• U.S.

Your Health: Aug. 20, 2001

2 minute read
Amanda Bower


HEART LIFTING Drivers being treated for life-threatening irregular heartbeat, or arrhythmia, have less than half as many accidents as the general population, despite more than 1 in 5 reporting episodes of dizziness or palpitations while driving. The study of 627 people, all of whom were on medication or had a Dick Cheney-like defibrillator, means that some patients could get back on the road to a normal life faster.

ACE THAT COUGH Irritating, dry coughs are a common side effect of ACE inhibitors, and the main reason people stop taking them for high blood pressure and heart conditions. A simple remedy may be iron supplements. A small study found that 256 mg of iron each day improved cough symptoms in 80% of cases. Experts advise that patients talk to their doctor before starting an iron regimen.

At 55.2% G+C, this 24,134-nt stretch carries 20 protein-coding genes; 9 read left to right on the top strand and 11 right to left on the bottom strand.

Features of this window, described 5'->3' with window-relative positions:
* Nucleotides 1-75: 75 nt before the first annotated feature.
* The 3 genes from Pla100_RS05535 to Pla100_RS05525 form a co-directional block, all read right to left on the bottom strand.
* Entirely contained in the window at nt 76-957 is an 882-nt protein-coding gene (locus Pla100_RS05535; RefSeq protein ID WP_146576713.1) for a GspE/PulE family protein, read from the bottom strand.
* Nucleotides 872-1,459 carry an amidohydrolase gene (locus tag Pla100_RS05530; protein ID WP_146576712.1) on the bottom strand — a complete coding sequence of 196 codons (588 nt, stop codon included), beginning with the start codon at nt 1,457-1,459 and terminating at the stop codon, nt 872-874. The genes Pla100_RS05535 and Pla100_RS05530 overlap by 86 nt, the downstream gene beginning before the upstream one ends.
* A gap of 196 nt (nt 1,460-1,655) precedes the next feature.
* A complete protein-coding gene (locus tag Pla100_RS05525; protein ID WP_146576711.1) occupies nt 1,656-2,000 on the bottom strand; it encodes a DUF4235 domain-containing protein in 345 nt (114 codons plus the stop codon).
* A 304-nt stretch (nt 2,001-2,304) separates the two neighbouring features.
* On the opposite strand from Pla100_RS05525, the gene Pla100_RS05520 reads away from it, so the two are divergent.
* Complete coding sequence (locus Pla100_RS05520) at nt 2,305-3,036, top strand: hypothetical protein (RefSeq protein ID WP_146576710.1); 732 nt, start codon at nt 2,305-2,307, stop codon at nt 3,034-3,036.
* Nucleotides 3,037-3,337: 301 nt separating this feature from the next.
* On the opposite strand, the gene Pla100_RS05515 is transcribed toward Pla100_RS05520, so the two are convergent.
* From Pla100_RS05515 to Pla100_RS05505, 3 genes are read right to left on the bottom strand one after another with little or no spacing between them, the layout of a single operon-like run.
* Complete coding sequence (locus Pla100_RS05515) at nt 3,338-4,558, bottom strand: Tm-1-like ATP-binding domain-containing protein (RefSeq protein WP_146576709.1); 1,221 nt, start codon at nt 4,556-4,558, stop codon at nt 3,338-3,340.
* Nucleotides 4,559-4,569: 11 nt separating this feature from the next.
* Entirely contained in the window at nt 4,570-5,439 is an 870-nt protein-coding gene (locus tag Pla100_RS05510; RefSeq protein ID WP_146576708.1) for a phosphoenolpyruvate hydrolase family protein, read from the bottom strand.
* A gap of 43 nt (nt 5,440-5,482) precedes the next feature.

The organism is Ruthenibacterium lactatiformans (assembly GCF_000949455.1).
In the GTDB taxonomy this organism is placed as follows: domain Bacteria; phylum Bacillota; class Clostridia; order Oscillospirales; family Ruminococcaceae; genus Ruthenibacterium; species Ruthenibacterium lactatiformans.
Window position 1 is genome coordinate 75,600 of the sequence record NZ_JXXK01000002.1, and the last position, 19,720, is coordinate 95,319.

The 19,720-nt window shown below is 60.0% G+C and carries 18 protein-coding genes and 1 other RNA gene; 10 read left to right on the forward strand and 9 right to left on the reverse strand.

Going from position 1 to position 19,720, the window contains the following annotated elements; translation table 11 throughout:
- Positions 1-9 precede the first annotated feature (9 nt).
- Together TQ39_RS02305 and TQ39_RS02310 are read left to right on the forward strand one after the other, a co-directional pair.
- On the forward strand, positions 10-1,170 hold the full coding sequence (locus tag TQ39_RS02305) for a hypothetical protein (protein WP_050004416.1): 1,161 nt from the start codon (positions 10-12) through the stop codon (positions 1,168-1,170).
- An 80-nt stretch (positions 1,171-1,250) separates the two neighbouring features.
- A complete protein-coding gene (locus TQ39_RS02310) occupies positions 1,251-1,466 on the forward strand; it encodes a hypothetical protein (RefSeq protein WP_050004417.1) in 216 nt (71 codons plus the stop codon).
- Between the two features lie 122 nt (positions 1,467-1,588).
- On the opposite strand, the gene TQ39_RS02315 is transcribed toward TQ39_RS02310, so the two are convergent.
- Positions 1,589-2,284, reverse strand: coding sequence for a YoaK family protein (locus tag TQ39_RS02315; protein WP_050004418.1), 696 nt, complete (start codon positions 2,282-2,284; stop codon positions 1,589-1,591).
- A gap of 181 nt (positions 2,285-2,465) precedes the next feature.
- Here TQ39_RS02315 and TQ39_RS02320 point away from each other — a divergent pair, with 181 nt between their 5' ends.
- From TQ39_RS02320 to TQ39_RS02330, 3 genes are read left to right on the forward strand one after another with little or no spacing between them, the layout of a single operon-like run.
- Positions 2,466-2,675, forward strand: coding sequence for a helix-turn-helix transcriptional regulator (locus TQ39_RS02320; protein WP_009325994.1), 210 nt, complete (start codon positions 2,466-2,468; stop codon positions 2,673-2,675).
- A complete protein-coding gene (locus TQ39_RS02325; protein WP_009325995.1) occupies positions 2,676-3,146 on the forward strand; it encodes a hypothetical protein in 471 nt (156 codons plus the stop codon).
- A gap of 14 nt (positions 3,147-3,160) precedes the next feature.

CLOSE QUARTERS Dorm-dwelling college frosh are almost three times as likely as nonstudents to contract meningococcal disease, which is transmitted by close contact. Although rare, the infection can kill up to 15% of sufferers. Researchers suggest that vaccination could prevent 68% of cases.

BAYER BUST The popular cholesterol-lowering drug Baycol (Bayer) has been pulled off the market after being linked to 31 U.S. deaths. Reports of muscle destruction, a rare side effect of all “statin” class drugs, were about 10 times as common for Baycol. Anyone taking the drug, especially those with muscle pain, should seek a doctor’s advice.

–By Amanda Bower

Sources: Good News–New England Journal of Medicine (08/09/01), Hypertension (08/01). Bad News–JAMA (08/08/01), FDA/Bayer

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